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Christopher A. Dickinson, Xin Chen, Gregory J. Zelinsky; Is memory during search memory for where we've been?. Journal of Vision 2004;4(8):681. doi: 10.1167/4.8.681.
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© ARVO (1962-2015); The Authors (2016-present)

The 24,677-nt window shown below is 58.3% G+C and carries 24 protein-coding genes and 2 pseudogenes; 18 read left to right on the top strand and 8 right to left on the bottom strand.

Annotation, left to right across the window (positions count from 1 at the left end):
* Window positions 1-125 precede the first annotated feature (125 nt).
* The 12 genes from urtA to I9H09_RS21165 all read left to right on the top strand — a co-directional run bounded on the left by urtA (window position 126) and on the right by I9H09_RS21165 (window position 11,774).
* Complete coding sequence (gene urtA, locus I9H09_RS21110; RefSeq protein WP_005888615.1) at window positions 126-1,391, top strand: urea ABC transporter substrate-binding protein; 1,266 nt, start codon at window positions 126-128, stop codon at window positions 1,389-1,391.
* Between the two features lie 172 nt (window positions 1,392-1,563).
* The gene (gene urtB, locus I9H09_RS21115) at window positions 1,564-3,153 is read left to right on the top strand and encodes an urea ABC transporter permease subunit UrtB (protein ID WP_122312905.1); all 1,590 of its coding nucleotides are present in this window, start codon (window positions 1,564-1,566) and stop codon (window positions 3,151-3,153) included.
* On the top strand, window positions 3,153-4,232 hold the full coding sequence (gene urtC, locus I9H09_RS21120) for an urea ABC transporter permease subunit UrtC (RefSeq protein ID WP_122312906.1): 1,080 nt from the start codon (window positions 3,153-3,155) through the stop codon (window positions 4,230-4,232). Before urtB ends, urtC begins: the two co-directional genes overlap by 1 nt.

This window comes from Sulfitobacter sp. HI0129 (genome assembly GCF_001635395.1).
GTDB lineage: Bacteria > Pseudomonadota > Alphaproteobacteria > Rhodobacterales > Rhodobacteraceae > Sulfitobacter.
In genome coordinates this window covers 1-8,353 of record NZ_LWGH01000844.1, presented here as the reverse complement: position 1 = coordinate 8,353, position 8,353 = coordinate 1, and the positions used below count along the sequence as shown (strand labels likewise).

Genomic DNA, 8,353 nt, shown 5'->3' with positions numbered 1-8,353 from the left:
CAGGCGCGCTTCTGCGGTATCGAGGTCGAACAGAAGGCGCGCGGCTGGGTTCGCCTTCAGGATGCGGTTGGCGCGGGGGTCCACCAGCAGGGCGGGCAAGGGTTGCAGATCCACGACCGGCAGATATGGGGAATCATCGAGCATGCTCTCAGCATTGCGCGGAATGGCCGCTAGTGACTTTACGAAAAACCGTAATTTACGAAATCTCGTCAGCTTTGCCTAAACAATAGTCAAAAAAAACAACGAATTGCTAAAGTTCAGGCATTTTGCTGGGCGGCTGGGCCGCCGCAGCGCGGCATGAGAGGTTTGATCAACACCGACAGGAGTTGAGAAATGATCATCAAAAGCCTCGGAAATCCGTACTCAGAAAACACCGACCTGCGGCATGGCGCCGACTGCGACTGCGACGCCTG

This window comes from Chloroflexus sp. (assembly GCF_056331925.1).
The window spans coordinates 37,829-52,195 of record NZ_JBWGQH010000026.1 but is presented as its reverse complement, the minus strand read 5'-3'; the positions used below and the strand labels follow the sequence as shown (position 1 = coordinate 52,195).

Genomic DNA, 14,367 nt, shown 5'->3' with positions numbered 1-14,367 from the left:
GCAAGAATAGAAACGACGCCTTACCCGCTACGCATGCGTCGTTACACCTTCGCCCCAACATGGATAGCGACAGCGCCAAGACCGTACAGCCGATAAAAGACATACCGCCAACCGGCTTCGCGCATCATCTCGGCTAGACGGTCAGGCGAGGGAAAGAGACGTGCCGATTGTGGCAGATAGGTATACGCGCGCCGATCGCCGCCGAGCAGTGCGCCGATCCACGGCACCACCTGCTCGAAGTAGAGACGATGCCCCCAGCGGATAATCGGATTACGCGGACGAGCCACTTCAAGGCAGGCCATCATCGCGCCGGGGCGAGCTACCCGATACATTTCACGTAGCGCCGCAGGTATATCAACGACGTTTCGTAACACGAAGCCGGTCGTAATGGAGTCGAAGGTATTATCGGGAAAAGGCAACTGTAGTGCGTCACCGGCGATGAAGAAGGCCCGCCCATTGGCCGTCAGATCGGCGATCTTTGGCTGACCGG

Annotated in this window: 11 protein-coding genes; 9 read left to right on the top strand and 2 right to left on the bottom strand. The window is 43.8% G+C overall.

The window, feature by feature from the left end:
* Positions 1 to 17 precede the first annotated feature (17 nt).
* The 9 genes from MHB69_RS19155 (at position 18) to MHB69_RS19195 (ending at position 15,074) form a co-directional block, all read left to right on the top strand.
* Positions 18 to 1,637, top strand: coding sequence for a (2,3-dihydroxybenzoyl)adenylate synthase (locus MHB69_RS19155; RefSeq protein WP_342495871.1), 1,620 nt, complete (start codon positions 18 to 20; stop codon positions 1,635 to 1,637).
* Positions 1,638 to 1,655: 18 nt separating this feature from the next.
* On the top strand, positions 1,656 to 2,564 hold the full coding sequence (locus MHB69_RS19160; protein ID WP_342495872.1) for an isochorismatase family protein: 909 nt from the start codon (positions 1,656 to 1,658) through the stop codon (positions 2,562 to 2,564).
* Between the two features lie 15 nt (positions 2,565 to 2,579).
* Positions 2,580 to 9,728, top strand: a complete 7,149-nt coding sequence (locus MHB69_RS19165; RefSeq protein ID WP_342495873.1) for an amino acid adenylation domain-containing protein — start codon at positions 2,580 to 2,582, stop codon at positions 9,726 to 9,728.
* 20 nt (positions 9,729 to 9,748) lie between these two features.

How do we represent where we have been during the course of visual search? Although several studies have shown memory for rejected distractors during oculomotor search, this memory might also take the form of knowledge of the spatial path generated to search a display. If memory is distractor-based (arising from either IOR or inhibitory object tags), we would expect it to be limited to the four or five most recently inspected items. However, if we remember the spatial path transcribed by our search, we might expect memory for distractors viewed even far back in our search sequence. Our general approach was to: (1) briefly present a search display, (2) replace the search items with a placeholder display, then (3) present a probe at either a previously fixated (on-probe) or non-fixated (off-probe) distractor location. A gaze-based n-back methodology was used to present on-probes at distractor locations fixated either early or late in the search path. The observers' task was to rate (on a 7-point scale) their confidence that a target had appeared at the probed location. The target in Exp 1 was an O among Qs; observers in Exp 2 searched Where's Waldo displays. We analyzed confidence ratings as a function of (1) intervening distractors fixated during search (in on-probe trials), (2) the distance between the probe and the nearest fixated distractor (in off-probe trials), and (3) whether an off-probe appeared in the search path (i.e., between two fixations) or off of this path. In addition to the expected high confidence ratings for the most recently fixated locations, we found evidence for an extremely high-capacity distractor memory extending practically the entire length of the search path. We interpret this evidence as suggesting two forms of memory during search. One takes the form of capacity-limited inhibition or tags attached to individual distractors or their locations; another takes the form of high-level knowledge for where we have been during search.
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